Better coordinated, concerted and planned efforts between central and state government will be instrumental in facilitating the growth and improvement of MICE movement in India. Development of MICE focused venues and functional spaces will allow MICE operators to choose India as a destination for renowned meetings and conferences. Infrastructural progress including increased connectivity to emerging tier 2 cities will surely have a positive impact in promoting these upcoming destinations among MICE organisers thereby bringing in more meetings and events to India.

India, with its focus on MICE, is set to become a serious competitor for the South East Asian as well as Middle East countries in the segment. What should be the marketing approach to promote this sector in order for it to reach its true potential?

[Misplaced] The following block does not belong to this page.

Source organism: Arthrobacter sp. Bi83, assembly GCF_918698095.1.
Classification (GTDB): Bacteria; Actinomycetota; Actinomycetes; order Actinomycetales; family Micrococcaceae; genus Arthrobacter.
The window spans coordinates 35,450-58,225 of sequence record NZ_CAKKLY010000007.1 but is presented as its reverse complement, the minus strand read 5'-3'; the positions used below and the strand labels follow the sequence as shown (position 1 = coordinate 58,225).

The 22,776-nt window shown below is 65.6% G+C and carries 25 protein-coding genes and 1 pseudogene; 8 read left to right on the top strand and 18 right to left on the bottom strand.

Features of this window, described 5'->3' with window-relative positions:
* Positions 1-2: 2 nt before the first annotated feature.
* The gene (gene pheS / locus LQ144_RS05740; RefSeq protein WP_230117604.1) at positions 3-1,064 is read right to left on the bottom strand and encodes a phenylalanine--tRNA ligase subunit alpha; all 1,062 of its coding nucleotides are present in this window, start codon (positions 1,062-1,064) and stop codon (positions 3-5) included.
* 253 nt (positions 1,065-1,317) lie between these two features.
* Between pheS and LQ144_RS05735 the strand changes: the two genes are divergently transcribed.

A big push is required to market the ‘Brand India’ as a global MICE destination. We should focus on setting up more city convention and visitors bureaus. The India Convention Promotion Bureau (ICPB) is already taking necessary steps in order to actively promote MICE in India. Apart from ICPB, ‘Hyderabad Convention Visitor Bureau’ (HCVB) is the only city specific convention bureau which dedicatedly promotes and brings MICE events to the city, successfully positioning Hyderabad as a MICE capital of the country. That said, we still have miles to go. Vigorous participation in global MICE fairs and expos will be key towards building awareness and to showcase what India has to offer. Furthermore, it is pertinent for existing hotels and conventions facilities to join forces in promoting India as a preferred MICE destination. Involvement in large numbers will communicate a cohesive promotional effort and commitment to the industry. Other strategic steps like compelling MICE specific promotional material about India, promoting MICE in India with the support of global media, organising international media and FAM Trips, road shows and hosted buyer programs will bolster the country’s MICE proposition.